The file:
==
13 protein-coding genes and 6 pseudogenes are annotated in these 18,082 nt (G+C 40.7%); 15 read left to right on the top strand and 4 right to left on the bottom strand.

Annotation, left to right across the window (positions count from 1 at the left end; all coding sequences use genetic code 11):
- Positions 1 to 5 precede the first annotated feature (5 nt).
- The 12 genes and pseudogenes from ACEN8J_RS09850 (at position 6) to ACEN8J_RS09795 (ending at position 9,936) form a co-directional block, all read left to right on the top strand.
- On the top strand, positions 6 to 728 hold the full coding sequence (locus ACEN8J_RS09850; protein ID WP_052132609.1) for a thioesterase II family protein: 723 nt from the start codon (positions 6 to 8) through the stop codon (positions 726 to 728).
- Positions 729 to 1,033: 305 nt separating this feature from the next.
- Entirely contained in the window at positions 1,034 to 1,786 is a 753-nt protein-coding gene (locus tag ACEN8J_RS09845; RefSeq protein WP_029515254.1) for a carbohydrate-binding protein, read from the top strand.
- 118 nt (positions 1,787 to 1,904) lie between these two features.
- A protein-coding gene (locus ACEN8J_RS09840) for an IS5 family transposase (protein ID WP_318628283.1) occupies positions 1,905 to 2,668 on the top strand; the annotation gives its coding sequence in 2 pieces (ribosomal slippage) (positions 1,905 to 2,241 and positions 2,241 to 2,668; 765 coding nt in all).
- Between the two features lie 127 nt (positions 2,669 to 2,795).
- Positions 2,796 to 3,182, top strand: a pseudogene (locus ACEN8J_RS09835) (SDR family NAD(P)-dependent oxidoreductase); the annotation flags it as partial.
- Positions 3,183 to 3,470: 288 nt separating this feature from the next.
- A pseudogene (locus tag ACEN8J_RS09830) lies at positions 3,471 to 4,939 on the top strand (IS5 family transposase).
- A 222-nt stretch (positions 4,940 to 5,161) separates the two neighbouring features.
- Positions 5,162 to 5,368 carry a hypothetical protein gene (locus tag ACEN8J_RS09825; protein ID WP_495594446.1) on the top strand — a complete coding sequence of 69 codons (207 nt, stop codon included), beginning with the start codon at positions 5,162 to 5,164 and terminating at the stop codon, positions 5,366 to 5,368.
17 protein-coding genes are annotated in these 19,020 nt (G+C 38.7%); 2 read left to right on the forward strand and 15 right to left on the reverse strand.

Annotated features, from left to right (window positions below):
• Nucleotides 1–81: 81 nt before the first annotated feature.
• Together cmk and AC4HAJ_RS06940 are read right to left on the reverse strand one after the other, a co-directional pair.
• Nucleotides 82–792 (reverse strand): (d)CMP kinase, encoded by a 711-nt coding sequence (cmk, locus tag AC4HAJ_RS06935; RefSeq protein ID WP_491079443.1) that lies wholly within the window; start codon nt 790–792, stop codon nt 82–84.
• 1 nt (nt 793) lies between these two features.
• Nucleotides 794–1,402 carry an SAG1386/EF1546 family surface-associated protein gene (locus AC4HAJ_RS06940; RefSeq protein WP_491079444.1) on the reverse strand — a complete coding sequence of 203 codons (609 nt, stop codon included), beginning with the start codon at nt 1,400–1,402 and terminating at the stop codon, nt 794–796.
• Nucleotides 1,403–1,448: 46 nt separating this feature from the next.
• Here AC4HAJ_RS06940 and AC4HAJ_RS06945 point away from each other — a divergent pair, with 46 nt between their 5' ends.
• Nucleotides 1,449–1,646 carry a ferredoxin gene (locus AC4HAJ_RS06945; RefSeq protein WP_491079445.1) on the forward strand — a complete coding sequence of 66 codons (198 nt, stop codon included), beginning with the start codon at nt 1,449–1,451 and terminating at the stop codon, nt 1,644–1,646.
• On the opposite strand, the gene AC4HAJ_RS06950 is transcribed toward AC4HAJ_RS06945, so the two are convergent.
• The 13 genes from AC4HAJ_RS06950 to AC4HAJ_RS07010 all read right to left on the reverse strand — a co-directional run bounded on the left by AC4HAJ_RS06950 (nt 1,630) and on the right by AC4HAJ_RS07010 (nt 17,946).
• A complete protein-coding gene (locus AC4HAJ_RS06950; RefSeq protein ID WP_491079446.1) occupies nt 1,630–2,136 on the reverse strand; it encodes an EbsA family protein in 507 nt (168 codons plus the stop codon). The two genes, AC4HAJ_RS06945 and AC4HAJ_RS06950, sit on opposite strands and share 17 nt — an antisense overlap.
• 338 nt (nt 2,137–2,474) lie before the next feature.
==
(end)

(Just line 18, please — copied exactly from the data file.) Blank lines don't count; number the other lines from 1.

• Nucleotides 1–81: 81 nt before the first annotated feature.